ANGOLA – At least 377,599 new cases of malaria have been registered in Angola’s northern province during the first half of this year, which resulted in the death of 268 people, the supervisor of the provincial program of fight against malaria, Luis Demba, has said.

Demba explained that in comparison with the same period in 2020, there has been an increase in the number of cases and a reduction in the number of deaths.

According to Angola’s Health Minister Silvia Lutucuta, the northern region, between January and May 2021, reported nearly 3.8 million cases of malaria and 5,573 deaths, representing an increase of cases, but a reduction of deaths compared to the same period in 2020.

Malaria is the leading cause of death in the country, affecting more pregnant women and children under five years old in terms of mortality,” Lutucuta said, adding that most of the deaths have been registered among vulnerable families battered with severe anemia, malnutrition and complications often associated with malaria.

The Ministry of Health has said it is strengthening its methodological guidelines, and that it is up to the provinces and municipalities to make them operational through the implementation of a multi-sector contingency plan to respond to malaria.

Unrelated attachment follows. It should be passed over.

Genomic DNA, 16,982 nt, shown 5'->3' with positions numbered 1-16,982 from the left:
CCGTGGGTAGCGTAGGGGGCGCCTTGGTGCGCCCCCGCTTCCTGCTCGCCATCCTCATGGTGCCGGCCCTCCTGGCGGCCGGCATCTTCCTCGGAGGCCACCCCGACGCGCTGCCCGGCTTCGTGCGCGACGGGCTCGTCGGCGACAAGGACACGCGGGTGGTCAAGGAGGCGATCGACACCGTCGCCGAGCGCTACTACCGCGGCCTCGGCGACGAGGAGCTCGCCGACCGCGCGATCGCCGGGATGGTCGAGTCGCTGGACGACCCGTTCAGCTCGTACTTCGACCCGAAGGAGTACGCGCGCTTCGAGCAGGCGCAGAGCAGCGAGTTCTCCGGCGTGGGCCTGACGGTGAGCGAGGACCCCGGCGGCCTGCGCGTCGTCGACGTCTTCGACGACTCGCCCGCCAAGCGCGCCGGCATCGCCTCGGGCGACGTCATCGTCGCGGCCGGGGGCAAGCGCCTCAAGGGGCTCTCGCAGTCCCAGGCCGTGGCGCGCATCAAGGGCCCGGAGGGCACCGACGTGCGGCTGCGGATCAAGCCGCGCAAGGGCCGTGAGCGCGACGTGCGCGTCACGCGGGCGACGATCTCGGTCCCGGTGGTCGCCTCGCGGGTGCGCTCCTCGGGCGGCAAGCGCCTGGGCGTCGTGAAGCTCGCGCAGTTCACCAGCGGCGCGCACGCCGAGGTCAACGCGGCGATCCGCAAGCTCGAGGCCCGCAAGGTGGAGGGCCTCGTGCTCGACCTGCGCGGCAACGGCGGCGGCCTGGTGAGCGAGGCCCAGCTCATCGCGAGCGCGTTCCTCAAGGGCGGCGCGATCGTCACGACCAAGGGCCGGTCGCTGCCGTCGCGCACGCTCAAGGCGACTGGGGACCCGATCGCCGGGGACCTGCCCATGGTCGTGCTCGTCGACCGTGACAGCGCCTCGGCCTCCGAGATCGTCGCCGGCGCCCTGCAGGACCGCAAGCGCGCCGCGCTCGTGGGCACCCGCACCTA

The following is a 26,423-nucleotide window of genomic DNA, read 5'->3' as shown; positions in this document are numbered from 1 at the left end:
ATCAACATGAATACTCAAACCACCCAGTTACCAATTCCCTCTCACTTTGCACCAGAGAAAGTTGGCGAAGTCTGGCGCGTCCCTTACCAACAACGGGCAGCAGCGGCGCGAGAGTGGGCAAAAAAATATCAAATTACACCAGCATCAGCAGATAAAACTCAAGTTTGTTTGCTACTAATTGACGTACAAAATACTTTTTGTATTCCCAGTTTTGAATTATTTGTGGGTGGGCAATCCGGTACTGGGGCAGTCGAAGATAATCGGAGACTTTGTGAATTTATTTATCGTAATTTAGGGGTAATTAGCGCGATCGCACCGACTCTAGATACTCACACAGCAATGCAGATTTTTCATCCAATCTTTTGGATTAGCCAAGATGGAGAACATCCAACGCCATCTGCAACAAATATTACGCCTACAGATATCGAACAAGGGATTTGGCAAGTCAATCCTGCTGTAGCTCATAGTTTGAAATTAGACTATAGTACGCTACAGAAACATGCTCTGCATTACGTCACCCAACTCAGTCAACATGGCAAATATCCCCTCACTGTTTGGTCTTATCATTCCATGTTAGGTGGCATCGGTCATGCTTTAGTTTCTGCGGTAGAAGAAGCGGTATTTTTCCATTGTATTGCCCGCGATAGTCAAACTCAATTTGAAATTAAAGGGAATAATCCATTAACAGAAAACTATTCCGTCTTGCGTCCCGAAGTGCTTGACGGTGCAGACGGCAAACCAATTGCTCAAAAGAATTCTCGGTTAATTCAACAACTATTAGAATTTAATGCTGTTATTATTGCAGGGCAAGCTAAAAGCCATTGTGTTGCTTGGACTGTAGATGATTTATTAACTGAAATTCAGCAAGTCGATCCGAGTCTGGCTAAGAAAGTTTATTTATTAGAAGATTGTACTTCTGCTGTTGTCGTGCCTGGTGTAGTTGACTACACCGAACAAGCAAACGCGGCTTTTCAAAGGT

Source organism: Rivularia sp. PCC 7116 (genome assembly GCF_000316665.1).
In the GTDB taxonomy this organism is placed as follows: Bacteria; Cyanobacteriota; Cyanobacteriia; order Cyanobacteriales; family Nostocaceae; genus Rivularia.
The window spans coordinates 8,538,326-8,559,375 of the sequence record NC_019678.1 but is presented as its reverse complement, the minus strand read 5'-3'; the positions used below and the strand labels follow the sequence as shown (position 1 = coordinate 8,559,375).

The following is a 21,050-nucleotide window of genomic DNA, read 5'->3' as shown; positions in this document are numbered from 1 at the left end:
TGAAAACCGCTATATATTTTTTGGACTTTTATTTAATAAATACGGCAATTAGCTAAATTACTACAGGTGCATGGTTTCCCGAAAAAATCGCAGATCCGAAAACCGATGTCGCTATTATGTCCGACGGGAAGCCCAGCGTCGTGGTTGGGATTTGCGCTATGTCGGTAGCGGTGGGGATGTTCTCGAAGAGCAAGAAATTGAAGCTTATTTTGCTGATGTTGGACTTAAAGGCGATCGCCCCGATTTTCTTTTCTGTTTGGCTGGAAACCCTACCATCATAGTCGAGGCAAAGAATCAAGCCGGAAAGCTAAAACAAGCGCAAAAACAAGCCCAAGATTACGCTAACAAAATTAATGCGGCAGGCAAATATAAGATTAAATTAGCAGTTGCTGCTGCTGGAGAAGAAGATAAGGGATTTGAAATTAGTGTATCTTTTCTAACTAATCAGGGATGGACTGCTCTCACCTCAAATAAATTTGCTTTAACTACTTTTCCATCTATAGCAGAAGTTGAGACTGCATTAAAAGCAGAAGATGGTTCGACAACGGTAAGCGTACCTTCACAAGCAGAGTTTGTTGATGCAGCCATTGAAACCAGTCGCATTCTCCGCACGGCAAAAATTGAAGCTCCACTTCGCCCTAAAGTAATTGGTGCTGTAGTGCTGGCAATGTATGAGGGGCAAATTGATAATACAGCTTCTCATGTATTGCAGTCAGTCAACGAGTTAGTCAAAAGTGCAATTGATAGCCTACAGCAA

The plain entails measures such as an emergency plan for arboviruses, strengthened surveillance, the search for cases, and improvement of medical assistance to patients.

At the same time, resistance to antimalarial medicines is a recurring problem. Resistance of P. falciparum malaria parasites to previous generations of medicines, such as chloroquine and sulfadoxine-pyrimethamine (SP), became widespread in the 1950s and 1960s, undermining malaria control efforts and reversing gains in child survival.

Protecting the efficacy of antimalarial medicines is critical to malaria control and elimination. Regular monitoring of drug efficacy is needed to inform treatment policies in malaria-endemic countries, and to ensure early detection of, and response to, drug resistance.

In 2013, WHO launched the Emergency response to artemisinin resistance (ERAR) in the Greater Mekong subregion (GMS), a high-level plan of attack to contain the spread of drug-resistant parasites and to provide life-saving tools for all populations at risk of malaria.

But even as this work was under way, additional pockets of resistance emerged independently in new geographic areas of the subregion.

In parallel, there were reports of increased resistance to ACT partner drugs in some settings. A new approach was needed to keep pace with the changing malaria landscape.

At the World Health Assembly in May 2015, WHO launched the Strategy for malaria elimination in the Greater Mekong subregion (2015–2030), which was endorsed by all the countries in the subregion.

Urging immediate action, the strategy calls for the elimination of all species of human malaria across the region by 2030, with priority action targeted to areas where multidrug resistant malaria has taken root.

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